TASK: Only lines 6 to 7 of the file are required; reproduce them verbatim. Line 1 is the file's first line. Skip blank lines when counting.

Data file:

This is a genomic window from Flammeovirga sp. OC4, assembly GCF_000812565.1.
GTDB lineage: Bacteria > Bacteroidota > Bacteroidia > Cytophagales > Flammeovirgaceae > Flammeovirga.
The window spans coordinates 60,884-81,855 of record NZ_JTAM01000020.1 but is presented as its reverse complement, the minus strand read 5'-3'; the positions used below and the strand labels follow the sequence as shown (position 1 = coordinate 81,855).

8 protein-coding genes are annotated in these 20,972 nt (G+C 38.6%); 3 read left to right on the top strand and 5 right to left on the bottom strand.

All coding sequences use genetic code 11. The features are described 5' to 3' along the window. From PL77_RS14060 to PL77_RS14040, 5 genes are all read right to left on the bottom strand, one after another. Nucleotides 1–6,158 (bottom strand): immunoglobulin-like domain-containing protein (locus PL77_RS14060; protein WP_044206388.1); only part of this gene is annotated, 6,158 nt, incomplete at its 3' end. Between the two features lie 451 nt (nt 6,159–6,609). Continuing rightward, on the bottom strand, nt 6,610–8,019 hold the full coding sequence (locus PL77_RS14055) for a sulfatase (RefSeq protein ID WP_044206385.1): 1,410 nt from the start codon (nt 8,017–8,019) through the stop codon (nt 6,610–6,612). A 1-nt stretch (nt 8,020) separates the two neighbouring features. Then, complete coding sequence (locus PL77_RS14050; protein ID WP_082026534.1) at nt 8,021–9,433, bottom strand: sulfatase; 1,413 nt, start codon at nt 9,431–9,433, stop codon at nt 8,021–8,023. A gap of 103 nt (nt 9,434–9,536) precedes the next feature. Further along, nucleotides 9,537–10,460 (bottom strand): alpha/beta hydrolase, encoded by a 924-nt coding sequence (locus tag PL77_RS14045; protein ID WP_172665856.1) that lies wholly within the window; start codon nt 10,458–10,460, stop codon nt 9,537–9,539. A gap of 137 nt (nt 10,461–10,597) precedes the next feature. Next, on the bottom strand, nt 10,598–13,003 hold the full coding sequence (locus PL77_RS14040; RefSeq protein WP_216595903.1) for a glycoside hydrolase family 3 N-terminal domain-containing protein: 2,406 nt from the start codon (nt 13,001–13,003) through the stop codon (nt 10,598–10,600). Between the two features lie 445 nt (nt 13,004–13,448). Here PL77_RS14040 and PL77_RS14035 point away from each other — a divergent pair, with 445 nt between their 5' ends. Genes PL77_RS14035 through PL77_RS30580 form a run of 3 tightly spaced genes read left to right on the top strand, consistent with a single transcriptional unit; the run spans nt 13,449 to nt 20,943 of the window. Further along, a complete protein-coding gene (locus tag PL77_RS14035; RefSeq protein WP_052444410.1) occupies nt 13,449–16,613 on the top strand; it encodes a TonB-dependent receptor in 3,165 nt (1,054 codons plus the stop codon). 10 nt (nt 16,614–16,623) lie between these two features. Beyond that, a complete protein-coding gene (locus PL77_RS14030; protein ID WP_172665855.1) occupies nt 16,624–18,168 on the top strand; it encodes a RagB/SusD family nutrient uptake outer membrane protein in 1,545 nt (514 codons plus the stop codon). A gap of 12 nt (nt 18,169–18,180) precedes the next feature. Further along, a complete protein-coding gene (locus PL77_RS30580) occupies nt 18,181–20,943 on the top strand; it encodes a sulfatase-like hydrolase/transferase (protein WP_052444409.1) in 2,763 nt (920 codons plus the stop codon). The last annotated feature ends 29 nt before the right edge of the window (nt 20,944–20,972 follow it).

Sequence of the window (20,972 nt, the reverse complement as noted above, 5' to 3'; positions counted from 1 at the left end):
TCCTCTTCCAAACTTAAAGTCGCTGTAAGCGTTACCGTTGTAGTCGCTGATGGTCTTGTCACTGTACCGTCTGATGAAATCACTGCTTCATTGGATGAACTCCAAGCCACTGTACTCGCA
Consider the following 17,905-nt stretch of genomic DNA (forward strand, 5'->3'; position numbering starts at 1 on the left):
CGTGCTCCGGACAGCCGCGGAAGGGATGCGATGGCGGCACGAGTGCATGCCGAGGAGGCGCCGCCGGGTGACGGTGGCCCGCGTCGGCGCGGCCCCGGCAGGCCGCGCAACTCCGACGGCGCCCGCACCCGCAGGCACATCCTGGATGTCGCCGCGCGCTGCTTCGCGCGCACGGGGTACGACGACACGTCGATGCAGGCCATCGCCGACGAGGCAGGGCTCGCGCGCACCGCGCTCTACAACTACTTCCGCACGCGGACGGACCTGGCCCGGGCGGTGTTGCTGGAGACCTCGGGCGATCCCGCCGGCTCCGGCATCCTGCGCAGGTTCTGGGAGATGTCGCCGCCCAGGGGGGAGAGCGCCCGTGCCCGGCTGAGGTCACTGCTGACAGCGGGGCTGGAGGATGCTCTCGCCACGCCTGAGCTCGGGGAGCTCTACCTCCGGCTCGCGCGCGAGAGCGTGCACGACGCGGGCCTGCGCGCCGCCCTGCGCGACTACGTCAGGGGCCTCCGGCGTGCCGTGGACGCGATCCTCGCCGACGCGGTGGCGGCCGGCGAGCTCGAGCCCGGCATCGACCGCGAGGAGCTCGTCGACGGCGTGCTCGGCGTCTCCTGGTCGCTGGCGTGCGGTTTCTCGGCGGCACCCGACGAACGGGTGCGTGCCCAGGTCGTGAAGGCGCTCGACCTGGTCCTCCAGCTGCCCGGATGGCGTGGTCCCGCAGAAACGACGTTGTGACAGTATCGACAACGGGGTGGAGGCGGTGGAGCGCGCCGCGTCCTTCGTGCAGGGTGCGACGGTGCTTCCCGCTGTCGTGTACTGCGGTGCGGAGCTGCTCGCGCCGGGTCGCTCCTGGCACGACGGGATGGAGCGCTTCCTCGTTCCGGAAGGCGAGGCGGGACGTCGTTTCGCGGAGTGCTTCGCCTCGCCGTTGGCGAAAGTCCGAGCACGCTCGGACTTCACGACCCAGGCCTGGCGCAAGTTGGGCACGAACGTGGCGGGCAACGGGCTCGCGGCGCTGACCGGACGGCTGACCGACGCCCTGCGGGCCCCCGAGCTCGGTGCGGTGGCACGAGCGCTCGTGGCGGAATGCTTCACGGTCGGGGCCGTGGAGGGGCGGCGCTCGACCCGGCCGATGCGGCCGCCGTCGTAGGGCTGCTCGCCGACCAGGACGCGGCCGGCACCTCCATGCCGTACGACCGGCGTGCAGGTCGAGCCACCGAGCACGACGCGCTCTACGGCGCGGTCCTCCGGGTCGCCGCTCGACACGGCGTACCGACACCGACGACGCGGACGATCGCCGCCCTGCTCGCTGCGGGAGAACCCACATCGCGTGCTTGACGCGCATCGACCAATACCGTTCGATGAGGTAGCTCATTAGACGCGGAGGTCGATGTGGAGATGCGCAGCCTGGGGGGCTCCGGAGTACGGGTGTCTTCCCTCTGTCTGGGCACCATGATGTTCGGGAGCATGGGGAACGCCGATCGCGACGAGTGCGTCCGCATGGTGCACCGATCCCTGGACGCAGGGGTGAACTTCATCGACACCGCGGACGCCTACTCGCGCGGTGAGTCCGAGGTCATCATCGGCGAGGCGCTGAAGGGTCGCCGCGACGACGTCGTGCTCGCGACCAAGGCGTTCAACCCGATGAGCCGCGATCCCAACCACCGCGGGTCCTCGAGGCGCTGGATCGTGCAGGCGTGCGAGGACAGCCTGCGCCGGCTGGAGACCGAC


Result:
Sequence of the window (20,972 nt, the reverse complement as noted above, 5' to 3'; positions counted from 1 at the left end):
TCCTCTTCCAAACTTAAAGTCGCTGTAAGCGTTACCGTTGTAGTCGCTGATGGTCTTGTCACTGTACCGTCTGATGAAATCACTGCTTCATTGGATGAACTCCAAGCCACTGTACTCGCA